This Thursday, the news dropped that USC and UCLA was going to make a move to be a part of the Big 10. As someone who has written about and followed college football for the better part of three decades, I searched my soul to try to figure out how I felt about that. The answer was: nothing.
It’s not that the USC and UCLA move was, in retrospect, surprising. For decades the five most powerful college football conferences – the Big 10, Pac 12, Big 12, ACC and SEC – have seen power and money twist these conferences and sports programs into something akin to corporations seeking alpha. USC and UCLA were simply following the same, depressing corporate march towards more pay for the CEO on the backs of the average fans.
But the Cali Cash Grab really has been just the latest of a litany of horrible headlines that have twisted and corrupted the sport of college football into a sort-of corporate branded league, one where the athletes are employees and the rivalries and school ties are all astroturfed, as artificial as the Civil CONflIct trophy.
The corporate entity called Power Five, Inc. has done what corporations do, which is consolidate. Rivalries, historic Bowl games have no sway. If they are in the way, they will be destroyed.
As a result, for college football fans of a certain age, the 2022 and beyond flavor of college football has morphed into something we don’t recognize. Whether that transformation good or bad, a Bowl Season without a Rose Bowl that matters, with employees as football players, is something I never thought I’d ever see.
And it has changed me. It’s made me hate what Power Five, Inc. has become. I still love college football. But I can’t abide what is happening in Power Five land. I don’t think I can watch it or enjoy it. And it no longer resembles the thing that made it so great for so long.
For more than a hundred years, American society agreed upon only one thing about college football: it was something different, and special, that deserved protection from it becoming another corrupt for-profit league. (Even successive Supreme Courts agreed on the precedent that the NCAA had a special role in regulating college sports, until Brett Kavanaugh threw that in the trash in Alston vs. NCAA.)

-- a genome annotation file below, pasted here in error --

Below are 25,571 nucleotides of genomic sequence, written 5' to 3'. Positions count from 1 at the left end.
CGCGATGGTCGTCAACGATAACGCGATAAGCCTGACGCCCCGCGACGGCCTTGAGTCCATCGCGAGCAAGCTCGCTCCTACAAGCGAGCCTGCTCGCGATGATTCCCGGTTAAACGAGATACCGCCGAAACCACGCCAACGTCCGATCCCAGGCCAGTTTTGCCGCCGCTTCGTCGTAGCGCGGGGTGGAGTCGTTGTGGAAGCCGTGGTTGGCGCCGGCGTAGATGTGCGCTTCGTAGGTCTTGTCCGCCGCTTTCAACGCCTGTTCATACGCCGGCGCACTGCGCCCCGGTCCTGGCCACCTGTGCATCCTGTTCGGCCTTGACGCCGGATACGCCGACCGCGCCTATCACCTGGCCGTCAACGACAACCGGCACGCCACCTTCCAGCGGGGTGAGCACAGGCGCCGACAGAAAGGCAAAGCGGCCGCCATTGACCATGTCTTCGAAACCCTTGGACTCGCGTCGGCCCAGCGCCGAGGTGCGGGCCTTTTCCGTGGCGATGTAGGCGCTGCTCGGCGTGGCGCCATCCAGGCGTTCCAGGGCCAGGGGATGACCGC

But now, with two schools in the LA “market” joining the Midwest “market” in a sports league that makes no sense collegiately or academically, the transformation of Power Five athletics into the USFL feels like it’s basically complete.
It wasn’t completely USC and UCLA’s fault. The transformation of the Power Five into the USFL took many years.
NIL played a huge factor, basically transforming recruiting college athletes into a for-profit endeavor and the athletes into employees. When the Supreme Court basically stripped away the NCAA’s ability to regulate it, predictably money flooded the system, corrupting it as hundreds of years of college football history predicted it would. With all the money sloshing around the system, the money becomes de facto payments. It makes no difference whether it’s against the law or with the law – the money still corrupts.
So did COVID-19, where the Power 5 basically decided it didn’t care about the health or welfare of its students, essentially forcing them to play football in the middle of a once-in-a-century pandemic with no way to guarantee the health or safety of its participants. The Power Five schools had a once-in-a-generation decision to make on whether to treat the students as students or employees – and they chose employees.
So did FOX and ESPN, who unilaterally decided that having actual students playing the games and decades of rivalries didn’t matter, as long as a TV market is involved. They didn’t force the schools to make the decisions to abandon tradition for cash, but they dangled enough money in front of them to guarantee that someone, somewhere, would be corrupted someday.
So did the NCAA, who time and again had opportunities to show leadership and cohones to punish schools that broke the rules of recruiting or illegal compensation or phony classes to keep eligibility or even child abuse, yet somehow managed to fail spectacularly over and over.
Without cops, it’s not a surprise that chaos ends up reigning, and when chaos reigns, there’s nobody to look after the fans or the athletes. FOX and ESPN gleefully pursues market consolidation, ignoring what makes college football great and what gives colleges such a strong bond of fandom. Corrupt agents and boosters eagerly swoop in, seeing who they can swindle more, the schools, the athletes, or each other.
Everything is corporate about this move – the devolution to the schools as corporations, the students as employees. Hell, NIL is even designed to give corporate access to athletes, making them pitchmen for corporate products.